The Next Web reports that the search giant has started off the development of its planned data center in Taiwan. Google has already begun the constructing work in both Hong Kong and Singapore and now with the current work which is estimated on $300 million in Taiwan underway, results in entering it into the final stage of the project, which it estimates will cost a total of $700 million. The data center is aiming for testing in the second half of next year. Once ready, it will employ 25 full-time staff, with expected number of both part time as well as contract positions.
Daniel Alegre, President of APAC Google, explained that the region’s growing Web population is a focus for the firm:
More new Internet users are coming online everyday here in Asia than anywhere else in the world. That is why we are building data centers in Asia – to ensure that our users here have the fastest, most reliable access possible to all of our services, so they can continue putting them to work.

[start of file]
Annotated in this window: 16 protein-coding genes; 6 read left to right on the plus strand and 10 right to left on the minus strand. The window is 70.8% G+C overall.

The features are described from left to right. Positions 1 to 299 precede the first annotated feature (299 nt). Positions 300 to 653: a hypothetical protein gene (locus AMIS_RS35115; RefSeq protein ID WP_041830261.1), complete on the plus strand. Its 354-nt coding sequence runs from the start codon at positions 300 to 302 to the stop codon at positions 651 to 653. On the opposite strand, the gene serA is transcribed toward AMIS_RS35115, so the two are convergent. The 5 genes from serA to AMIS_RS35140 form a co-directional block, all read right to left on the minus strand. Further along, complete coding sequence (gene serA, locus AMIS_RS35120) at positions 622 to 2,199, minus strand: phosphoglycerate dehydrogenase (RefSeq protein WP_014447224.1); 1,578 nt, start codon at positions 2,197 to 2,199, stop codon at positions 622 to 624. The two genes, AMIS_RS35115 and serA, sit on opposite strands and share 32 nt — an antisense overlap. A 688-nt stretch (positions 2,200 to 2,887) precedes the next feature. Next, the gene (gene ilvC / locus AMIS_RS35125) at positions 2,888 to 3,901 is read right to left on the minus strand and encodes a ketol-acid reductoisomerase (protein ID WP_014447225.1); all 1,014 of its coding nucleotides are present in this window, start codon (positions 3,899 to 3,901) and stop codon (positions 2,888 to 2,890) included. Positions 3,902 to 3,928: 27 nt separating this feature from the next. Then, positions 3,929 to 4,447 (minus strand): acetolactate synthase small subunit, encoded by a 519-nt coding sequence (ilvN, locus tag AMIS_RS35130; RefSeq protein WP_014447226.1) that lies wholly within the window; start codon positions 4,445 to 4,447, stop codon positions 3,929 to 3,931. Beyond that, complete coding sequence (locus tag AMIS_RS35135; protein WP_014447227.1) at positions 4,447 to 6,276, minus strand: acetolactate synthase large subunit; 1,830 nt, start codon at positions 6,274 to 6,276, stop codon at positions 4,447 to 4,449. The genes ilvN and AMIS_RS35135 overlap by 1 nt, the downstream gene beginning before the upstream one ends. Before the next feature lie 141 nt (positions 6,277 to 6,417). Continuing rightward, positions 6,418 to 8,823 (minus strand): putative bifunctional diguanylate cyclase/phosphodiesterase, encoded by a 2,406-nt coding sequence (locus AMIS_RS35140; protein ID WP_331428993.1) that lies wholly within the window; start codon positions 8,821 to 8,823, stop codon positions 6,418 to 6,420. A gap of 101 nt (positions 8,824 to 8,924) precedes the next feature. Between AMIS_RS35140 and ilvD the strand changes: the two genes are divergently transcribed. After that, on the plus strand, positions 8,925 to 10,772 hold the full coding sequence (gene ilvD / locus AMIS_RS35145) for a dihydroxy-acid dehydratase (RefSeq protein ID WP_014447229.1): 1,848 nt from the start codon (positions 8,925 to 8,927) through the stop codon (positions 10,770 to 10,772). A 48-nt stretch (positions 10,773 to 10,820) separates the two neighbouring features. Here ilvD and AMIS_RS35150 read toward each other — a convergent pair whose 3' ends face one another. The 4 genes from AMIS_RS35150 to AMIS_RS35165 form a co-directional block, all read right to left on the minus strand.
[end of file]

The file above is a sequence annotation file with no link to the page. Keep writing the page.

A spokesperson explained the details to The Next Web:
One way we’ll increase efficiency here that’s unique among our global fleet of data centers is through the use of a nighttime cooling and thermal energy storage system. We’ll do this by efficiently cooling large quantities of water at night, while temperatures are low and power more plentiful, storing it in insulated tanks where it will retain its temperature.
During the day, when Taiwan heats up — especially in the summers — and power is more expensive to produce, we’ll circulate that cold water throughout the facility to keep it cool.